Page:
Some of these expectations can create unique obstacles for kids with learning and thinking differences. Here’s a closer look at some of the challenges high-schoolers face.
Bigger School and Age Differences
One challenge for high-schoolers is adjusting to a new learning environment. The school itself is likely to be larger and have more students than middle school did. While your child may have had practice with switching classrooms between classes in middle school, navigating an even larger school can be tough.
She won’t only have to keep track of time and know the best path between classes, but she may have to plan a trip to get materials from her locker, too. And high schools often use schedules that vary from day to day. For kids who struggle with
, this type of planning and navigation can be overwhelming.
There’s also a shift in class makeup. In middle school, your child had different teachers for different subjects. But for the most part, she probably was in classes with other students in the same grade. In high school, her classes are more likely to have students from a variety of grade levels.
These age differences can be tricky for kids who
struggle with social skills or who are less mature than their peers. Your child may be exposed to risky behaviors in a way she wasn’t before and feel pressure to fit in.
In-class work can be hard for teens who struggle with taking notes. They may not be sure what they need to write down. Or they may struggle to keep up with what the teacher is saying. Specific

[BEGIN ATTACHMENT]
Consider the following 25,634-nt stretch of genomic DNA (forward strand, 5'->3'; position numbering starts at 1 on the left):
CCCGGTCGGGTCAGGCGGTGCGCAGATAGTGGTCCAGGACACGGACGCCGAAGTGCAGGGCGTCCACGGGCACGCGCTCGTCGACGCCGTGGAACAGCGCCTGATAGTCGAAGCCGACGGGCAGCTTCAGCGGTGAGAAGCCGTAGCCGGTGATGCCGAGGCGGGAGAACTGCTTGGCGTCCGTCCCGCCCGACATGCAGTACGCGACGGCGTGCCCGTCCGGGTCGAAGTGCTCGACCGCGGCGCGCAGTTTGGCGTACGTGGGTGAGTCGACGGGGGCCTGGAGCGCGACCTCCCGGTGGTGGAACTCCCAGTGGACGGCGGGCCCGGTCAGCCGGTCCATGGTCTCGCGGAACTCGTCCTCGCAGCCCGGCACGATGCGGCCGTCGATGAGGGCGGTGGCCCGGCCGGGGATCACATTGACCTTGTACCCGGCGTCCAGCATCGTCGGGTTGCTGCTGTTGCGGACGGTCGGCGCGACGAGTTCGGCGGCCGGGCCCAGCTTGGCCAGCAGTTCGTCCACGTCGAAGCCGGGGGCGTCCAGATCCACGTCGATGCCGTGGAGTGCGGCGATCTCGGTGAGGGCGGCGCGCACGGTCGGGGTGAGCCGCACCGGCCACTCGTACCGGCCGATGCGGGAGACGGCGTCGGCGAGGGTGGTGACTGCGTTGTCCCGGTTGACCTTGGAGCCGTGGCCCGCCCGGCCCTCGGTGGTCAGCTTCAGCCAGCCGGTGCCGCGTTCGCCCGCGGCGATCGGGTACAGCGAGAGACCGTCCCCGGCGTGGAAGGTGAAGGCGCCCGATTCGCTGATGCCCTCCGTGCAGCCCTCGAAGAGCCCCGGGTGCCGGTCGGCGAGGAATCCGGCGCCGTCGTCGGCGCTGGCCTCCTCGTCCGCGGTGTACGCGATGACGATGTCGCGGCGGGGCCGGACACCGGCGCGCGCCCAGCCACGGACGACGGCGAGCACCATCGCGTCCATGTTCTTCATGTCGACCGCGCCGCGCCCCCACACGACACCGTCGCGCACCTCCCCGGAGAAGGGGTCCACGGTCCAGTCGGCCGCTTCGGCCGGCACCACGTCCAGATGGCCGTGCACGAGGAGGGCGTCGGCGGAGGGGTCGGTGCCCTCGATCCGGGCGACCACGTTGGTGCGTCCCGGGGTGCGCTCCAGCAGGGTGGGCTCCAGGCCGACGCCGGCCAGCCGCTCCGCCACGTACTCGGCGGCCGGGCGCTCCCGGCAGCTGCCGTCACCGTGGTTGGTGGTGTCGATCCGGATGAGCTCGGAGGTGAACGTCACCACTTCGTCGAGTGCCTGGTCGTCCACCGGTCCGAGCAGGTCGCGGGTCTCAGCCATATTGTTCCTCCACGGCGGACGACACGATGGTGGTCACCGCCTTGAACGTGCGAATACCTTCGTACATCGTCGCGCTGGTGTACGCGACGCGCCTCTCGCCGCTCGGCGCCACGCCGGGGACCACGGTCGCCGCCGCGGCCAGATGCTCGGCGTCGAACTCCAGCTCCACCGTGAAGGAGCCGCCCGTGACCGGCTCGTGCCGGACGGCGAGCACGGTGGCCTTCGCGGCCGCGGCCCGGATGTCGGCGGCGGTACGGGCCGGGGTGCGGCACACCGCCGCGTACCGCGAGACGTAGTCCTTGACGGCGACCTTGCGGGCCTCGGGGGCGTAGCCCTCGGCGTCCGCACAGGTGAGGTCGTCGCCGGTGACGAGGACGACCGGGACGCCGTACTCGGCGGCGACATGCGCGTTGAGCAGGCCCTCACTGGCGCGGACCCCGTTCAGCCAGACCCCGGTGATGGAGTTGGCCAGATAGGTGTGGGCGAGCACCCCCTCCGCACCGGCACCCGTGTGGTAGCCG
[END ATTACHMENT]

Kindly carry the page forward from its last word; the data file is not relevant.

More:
note-taking strategies can help, along with
If your child has an
, you can work with her and the team to figure out
accommodations that will help as well. If your child doesn’t get
services, you or she can ask the teacher if there are any
informal supports that would help. That might include teacher’s notes or study guides.
In high school, self-advocacy is a big focus for kids with learning and thinking differences—and not just with peers. As the expectation to
be an independent learner grows, your child will need to start playing a bigger role in her education.
Asking questions, seeking help and speaking up about her needs become increasingly important. She may be expected to understand and discuss her learning differences and start asking for the accommodations she needs.
But that can feel overwhelming for some kids. It’s important to help your child find
ways to self-advocate that let her feel comfortable.
Afterschool activities or a
job can make staying on top of things even more complicated, especially if your child has executive functioning issues.
Both are great ways to make friends. They’re also a great way for your child to explore her interests and find things she loves to do. But because they take up time, jobs and activities can make it hard to get everything else done. For some kids, it’s also a reason to avoid doing schoolwork that’s challenging.
If your child has an IEP, make sure she has a transition plan in place. You may also want to encourage her to meet her teachers before school begins.
It may take some time for your child to get used to high school. It may also take some time for you to get used to having a child in high school. The staff may not try to get to know parents as much as you’d like or are used to. There may be different rules than there were at your child’s middle school. And policies around tardiness, electronics use and
absences may be adhered to more strictly.